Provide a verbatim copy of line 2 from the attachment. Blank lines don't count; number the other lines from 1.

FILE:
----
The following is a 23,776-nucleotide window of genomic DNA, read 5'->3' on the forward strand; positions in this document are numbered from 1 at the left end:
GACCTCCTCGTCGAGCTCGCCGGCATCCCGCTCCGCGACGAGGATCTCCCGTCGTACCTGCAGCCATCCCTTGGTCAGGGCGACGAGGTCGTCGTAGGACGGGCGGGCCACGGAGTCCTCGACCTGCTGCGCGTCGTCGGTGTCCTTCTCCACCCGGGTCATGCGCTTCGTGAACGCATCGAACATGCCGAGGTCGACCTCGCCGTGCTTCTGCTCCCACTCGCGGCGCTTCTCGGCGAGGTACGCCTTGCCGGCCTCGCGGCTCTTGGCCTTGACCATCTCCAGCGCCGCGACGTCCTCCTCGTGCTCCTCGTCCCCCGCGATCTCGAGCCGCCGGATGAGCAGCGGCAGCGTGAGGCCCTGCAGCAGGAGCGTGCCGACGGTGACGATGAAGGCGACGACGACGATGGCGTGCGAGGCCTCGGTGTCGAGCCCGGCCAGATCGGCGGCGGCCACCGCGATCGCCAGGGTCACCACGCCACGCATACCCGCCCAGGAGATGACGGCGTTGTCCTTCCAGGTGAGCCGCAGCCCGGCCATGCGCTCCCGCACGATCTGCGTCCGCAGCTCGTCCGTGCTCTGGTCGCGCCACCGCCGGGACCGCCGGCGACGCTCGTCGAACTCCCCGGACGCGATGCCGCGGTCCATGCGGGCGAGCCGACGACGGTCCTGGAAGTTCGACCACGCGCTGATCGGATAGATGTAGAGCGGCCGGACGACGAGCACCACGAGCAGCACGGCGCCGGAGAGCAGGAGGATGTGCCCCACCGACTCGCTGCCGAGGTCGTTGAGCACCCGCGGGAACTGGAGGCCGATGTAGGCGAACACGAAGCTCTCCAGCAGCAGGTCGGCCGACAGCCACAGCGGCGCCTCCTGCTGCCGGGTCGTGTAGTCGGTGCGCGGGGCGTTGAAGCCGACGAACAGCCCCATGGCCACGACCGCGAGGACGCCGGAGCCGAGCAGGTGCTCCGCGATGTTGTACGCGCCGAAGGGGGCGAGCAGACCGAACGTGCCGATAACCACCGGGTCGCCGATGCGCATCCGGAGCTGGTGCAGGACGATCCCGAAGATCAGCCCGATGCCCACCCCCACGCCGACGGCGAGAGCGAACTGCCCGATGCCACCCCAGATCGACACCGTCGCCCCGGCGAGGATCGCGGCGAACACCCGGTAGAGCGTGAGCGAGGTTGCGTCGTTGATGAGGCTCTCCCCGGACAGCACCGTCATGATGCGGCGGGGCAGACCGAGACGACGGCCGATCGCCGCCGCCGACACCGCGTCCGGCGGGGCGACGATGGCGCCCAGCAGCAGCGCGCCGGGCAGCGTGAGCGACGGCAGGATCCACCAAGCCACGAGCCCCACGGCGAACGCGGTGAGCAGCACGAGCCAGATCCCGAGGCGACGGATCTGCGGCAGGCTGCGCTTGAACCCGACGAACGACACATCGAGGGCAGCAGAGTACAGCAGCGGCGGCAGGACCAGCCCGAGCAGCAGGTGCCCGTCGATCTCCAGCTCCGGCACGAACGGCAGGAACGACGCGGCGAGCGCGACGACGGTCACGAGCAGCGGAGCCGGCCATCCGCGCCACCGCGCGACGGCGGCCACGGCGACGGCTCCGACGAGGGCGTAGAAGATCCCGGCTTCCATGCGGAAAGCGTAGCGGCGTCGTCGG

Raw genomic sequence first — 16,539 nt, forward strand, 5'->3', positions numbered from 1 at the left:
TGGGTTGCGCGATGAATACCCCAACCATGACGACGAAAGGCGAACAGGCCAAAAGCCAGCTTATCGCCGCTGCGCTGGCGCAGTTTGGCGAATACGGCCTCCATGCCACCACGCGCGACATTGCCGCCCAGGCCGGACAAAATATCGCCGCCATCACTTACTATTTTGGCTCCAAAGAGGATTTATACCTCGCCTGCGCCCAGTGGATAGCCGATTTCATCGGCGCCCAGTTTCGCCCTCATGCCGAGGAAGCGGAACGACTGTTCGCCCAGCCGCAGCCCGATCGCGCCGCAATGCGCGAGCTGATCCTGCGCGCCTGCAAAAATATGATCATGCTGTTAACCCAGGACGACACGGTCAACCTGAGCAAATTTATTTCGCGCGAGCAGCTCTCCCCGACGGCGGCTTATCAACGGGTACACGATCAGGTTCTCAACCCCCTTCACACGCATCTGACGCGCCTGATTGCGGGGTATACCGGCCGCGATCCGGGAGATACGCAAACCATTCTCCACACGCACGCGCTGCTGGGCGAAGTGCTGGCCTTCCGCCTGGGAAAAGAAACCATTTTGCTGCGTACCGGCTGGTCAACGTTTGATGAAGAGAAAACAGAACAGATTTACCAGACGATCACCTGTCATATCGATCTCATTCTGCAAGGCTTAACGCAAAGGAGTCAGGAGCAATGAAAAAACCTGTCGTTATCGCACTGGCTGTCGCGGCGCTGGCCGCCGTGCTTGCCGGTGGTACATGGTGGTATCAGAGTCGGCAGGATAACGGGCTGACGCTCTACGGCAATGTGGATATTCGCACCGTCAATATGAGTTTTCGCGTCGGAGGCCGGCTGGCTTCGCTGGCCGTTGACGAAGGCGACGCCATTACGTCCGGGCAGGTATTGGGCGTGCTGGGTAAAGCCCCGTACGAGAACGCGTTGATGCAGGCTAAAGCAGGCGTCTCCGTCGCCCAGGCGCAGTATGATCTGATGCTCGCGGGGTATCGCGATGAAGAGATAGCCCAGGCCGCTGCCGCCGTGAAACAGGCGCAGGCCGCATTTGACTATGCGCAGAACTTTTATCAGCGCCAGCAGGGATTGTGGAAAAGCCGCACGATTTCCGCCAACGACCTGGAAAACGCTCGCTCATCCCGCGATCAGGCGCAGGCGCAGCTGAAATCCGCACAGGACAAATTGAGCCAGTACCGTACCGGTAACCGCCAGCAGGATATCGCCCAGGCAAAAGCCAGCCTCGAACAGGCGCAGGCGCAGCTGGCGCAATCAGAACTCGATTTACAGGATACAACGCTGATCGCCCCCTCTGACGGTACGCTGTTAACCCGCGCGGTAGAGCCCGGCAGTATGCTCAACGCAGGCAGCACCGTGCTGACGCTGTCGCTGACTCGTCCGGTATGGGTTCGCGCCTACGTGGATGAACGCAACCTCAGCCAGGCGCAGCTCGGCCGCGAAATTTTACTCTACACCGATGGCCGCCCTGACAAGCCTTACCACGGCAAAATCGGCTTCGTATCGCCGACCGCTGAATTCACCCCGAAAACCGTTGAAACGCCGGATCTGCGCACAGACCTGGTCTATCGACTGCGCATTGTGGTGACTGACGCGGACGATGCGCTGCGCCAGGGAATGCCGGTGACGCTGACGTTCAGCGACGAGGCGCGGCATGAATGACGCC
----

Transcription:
GACCTCCTCGTCGAGCTCGCCGGCATCCCGCTCCGCGACGAGGATCTCCCGTCGTACCTGCAGCCATCCCTTGGTCAGGGCGACGAGGTCGTCGTAGGACGGGCGGGCCACGGAGTCCTCGACCTGCTGCGCGTCGTCGGTGTCCTTCTCCACCCGGGTCATGCGCTTCGTGAACGCATCGAACATGCCGAGGTCGACCTCGCCGTGCTTCTGCTCCCACTCGCGGCGCTTCTCGGCGAGGTACGCCTTGCCGGCCTCGCGGCTCTTGGCCTTGACCATCTCCAGCGCCGCGACGTCCTCCTCGTGCTCCTCGTCCCCCGCGATCTCGAGCCGCCGGATGAGCAGCGGCAGCGTGAGGCCCTGCAGCAGGAGCGTGCCGACGGTGACGATGAAGGCGACGACGACGATGGCGTGCGAGGCCTCGGTGTCGAGCCCGGCCAGATCGGCGGCGGCCACCGCGATCGCCAGGGTCACCACGCCACGCATACCCGCCCAGGAGATGACGGCGTTGTCCTTCCAGGTGAGCCGCAGCCCGGCCATGCGCTCCCGCACGATCTGCGTCCGCAGCTCGTCCGTGCTCTGGTCGCGCCACCGCCGGGACCGCCGGCGACGCTCGTCGAACTCCCCGGACGCGATGCCGCGGTCCATGCGGGCGAGCCGACGACGGTCCTGGAAGTTCGACCACGCGCTGATCGGATAGATGTAGAGCGGCCGGACGACGAGCACCACGAGCAGCACGGCGCCGGAGAGCAGGAGGATGTGCCCCACCGACTCGCTGCCGAGGTCGTTGAGCACCCGCGGGAACTGGAGGCCGATGTAGGCGAACACGAAGCTCTCCAGCAGCAGGTCGGCCGACAGCCACAGCGGCGCCTCCTGCTGCCGGGTCGTGTAGTCGGTGCGCGGGGCGTTGAAGCCGACGAACAGCCCCATGGCCACGACCGCGAGGACGCCGGAGCCGAGCAGGTGCTCCGCGATGTTGTACGCGCCGAAGGGGGCGAGCAGACCGAACGTGCCGATAACCACCGGGTCGCCGATGCGCATCCGGAGCTGGTGCAGGACGATCCCGAAGATCAGCCCGATGCCCACCCCCACGCCGACGGCGAGAGCGAACTGCCCGATGCCACCCCAGATCGACACCGTCGCCCCGGCGAGGATCGCGGCGAACACCCGGTAGAGCGTGAGCGAGGTTGCGTCGTTGATGAGGCTCTCCCCGGACAGCACCGTCATGATGCGGCGGGGCAGACCGAGACGACGGCCGATCGCCGCCGCCGACACCGCGTCCGGCGGGGCGACGATGGCGCCCAGCAGCAGCGCGCCGGGCAGCGTGAGCGACGGCAGGATCCACCAAGCCACGAGCCCCACGGCGAACGCGGTGAGCAGCACGAGCCAGATCCCGAGGCGACGGATCTGCGGCAGGCTGCGCTTGAACCCGACGAACGACACATCGAGGGCAGCAGAGTACAGCAGCGGCGGCAGGACCAGCCCGAGCAGCAGGTGCCCGTCGATCTCCAGCTCCGGCACGAACGGCAGGAACGACGCGGCGAGCGCGACGACGGTCACGAGCAGCGGAGCCGGCCATCCGCGCCACCGCGCGACGGCGGCCACGGCGACGGCTCCGACGAGGGCGTAGAAGATCCCGGCTTCCATGCGGAAAGCGTAGCGGCGTCGTCGG